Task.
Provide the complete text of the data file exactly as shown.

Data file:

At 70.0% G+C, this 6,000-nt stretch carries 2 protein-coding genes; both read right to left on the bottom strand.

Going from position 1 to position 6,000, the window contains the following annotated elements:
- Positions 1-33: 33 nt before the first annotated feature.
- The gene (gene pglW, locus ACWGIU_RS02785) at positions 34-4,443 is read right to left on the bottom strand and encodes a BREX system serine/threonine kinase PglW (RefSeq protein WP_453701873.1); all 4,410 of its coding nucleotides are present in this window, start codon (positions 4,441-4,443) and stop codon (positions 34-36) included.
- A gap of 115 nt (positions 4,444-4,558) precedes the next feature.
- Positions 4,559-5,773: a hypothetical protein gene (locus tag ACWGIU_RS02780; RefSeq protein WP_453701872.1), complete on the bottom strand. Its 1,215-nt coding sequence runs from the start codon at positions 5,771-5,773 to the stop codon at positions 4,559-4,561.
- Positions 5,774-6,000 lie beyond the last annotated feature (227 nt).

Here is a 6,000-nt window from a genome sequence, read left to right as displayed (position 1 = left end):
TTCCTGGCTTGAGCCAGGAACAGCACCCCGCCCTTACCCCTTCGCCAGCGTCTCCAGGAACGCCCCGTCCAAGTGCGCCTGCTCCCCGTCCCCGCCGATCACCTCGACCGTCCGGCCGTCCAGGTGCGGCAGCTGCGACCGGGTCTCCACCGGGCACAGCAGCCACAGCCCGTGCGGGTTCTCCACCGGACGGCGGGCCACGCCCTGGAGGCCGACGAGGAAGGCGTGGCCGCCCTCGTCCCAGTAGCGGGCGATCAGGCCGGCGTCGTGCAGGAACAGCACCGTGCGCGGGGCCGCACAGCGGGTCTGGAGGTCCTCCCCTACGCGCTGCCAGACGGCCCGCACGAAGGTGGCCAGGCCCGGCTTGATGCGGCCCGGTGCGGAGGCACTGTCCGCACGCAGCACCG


At 70.0% G+C, this 6,000-nt stretch carries 2 protein-coding genes; both read right to left on the bottom strand.

Going from position 1 to position 6,000, the window contains the following annotated elements:
- Positions 1-33: 33 nt before the first annotated feature.
- The gene (gene pglW, locus ACWGIU_RS02785) at positions 34-4,443 is read right to left on the bottom strand and encodes a BREX system serine/threonine kinase PglW (RefSeq protein WP_453701873.1); all 4,410 of its coding nucleotides are present in this window, start codon (positions 4,441-4,443) and stop codon (positions 34-36) included.
- A gap of 115 nt (positions 4,444-4,558) precedes the next feature.
- Positions 4,559-5,773: a hypothetical protein gene (locus tag ACWGIU_RS02780; RefSeq protein WP_453701872.1), complete on the bottom strand. Its 1,215-nt coding sequence runs from the start codon at positions 5,771-5,773 to the stop codon at positions 4,559-4,561.
- Positions 5,774-6,000 lie beyond the last annotated feature (227 nt).

Here is a 6,000-nt window from a genome sequence, read left to right as displayed (position 1 = left end):
TTCCTGGCTTGAGCCAGGAACAGCACCCCGCCCTTACCCCTTCGCCAGCGTCTCCAGGAACGCCCCGTCCAAGTGCGCCTGCTCCCCGTCCCCGCCGATCACCTCGACCGTCCGGCCGTCCAGGTGCGGCAGCTGCGACCGGGTCTCCACCGGGCACAGCAGCCACAGCCCGTGCGGGTTCTCCACCGGACGGCGGGCCACGCCCTGGAGGCCGACGAGGAAGGCGTGGCCGCCCTCGTCCCAGTAGCGGGCGATCAGGCCGGCGTCGTGCAGGAACAGCACCGTGCGCGGGGCCGCACAGCGGGTCTGGAGGTCCTCCCCTACGCGCTGCCAGACGGCCCGCACGAAGGTGGCCAGGCCCGGCTTGATGCGGCCCGGTGCGGAGGCACTGTCCGCACGCAGCACCG